Publications

News

Joint Research Programs

Our research includes a Joint Research Program with an Independent Fellow.

As an alternative to non-permanent MDC fellowship positions that have no longer foreseeable openings (e.g. Delbrück & Cecile Vogt fellows), the independent fellowship scheme allows scientifically autonomous scientists to carry out their own research provided that they acquire dedicated external funding. The MDC host research group shares the lab space, infrastructure and scientifically collaborates to the projects that fall within the scope of the host lab.

Dr. Michela Serresi, PhD

Team Leader/BSIO Awardee

Contact: Michela.Serresi@mdc-berlin.de

Education

2000-2003 PhD, Applied Biomolecular Science, “Universita’ Politecnica delle Marche” Ancona, Italy
1992-1997 Master Degree Biological Sciences Universita’ Politecnica delle Marche”, Ancona Italy

Professional experience (selection)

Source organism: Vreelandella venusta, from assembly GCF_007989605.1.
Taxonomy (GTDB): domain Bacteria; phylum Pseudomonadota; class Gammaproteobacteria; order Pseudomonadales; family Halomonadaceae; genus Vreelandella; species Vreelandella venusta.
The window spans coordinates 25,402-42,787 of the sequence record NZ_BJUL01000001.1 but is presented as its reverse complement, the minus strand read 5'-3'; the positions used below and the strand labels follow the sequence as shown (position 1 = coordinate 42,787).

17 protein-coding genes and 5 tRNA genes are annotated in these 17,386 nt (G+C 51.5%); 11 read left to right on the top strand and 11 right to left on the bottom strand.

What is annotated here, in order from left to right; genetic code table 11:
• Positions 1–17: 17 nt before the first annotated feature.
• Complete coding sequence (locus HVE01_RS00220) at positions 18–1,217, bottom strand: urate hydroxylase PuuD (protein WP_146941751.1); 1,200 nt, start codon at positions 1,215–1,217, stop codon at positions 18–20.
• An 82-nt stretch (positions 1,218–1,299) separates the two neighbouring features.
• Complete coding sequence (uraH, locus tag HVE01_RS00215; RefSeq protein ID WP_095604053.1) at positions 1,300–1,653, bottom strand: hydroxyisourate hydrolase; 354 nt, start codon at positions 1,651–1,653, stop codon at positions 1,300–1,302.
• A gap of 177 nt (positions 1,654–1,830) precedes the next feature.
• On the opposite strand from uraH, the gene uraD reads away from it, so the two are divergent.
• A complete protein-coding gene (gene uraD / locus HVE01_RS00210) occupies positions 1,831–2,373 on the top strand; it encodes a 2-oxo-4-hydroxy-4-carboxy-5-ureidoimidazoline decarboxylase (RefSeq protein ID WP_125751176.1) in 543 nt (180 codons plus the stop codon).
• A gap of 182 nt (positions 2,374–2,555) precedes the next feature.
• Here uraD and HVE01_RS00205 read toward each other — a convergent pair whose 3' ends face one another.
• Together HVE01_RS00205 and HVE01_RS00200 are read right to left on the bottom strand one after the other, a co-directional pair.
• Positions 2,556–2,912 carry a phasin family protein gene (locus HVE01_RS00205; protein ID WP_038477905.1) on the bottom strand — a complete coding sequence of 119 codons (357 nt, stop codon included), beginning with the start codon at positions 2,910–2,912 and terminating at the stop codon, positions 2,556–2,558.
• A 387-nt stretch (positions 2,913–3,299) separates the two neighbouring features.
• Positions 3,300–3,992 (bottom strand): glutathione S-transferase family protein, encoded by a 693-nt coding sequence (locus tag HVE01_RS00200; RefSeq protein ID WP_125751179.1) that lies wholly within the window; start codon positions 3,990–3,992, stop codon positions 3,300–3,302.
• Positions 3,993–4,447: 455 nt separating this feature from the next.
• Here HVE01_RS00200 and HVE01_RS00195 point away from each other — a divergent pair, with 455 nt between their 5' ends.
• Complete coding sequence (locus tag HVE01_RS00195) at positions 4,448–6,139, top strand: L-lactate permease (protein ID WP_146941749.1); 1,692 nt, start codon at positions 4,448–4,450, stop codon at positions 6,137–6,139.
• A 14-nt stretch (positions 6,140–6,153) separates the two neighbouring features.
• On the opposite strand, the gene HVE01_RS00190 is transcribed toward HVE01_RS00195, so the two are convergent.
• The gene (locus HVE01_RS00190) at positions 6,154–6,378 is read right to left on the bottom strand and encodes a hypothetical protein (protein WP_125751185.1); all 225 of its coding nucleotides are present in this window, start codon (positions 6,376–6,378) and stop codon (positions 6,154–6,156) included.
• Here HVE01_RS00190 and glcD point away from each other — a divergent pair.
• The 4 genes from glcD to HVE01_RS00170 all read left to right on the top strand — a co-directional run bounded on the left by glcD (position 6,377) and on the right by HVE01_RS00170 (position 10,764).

Present appointment: Team Leader, Molecular Oncology, Max Delbruck Center, Berlin Germany – BSIO/Fia Awardee
Oct 2010 to Sept 2016: Postdoctoral fellow, Division of Molecular Genetics, Netherland Cancer Institute, Amsterdam, The Netherlands (NKI).
Jan 2010 to Sept 2010: Team Leader, IIT@CNI NEST- Italian Institute of Technology, Italy
Jan 2006 to Dec 2009: Senior Scientist, Scuola Normale Superiore, Pisa, Italy (Group: Prof. Fabio Beltram)
Sep 2001 to Dec 2005: Visiting scientist and Postdoctoral fellow, Division of Experimental Oncology II, (Group: Prof. Pier Paolo Di Fiore), European Institute of Oncology Milan, Italy

Awards and Grants

  • 2019 DFG grant “Identification of the molecular mechanisms underlying lung cancer metastasis”
  • 2017 Award of the National Scientific Habilitation as Associate Professor (scientific area Molecular Biology 05/E1)
  • 2015 BSIO Female Independency Award 2015-2018, Berlin

  • 2012 Award of the National Scientific Habilitation as Associate Professor (scientific area Applied Biology 05/F1)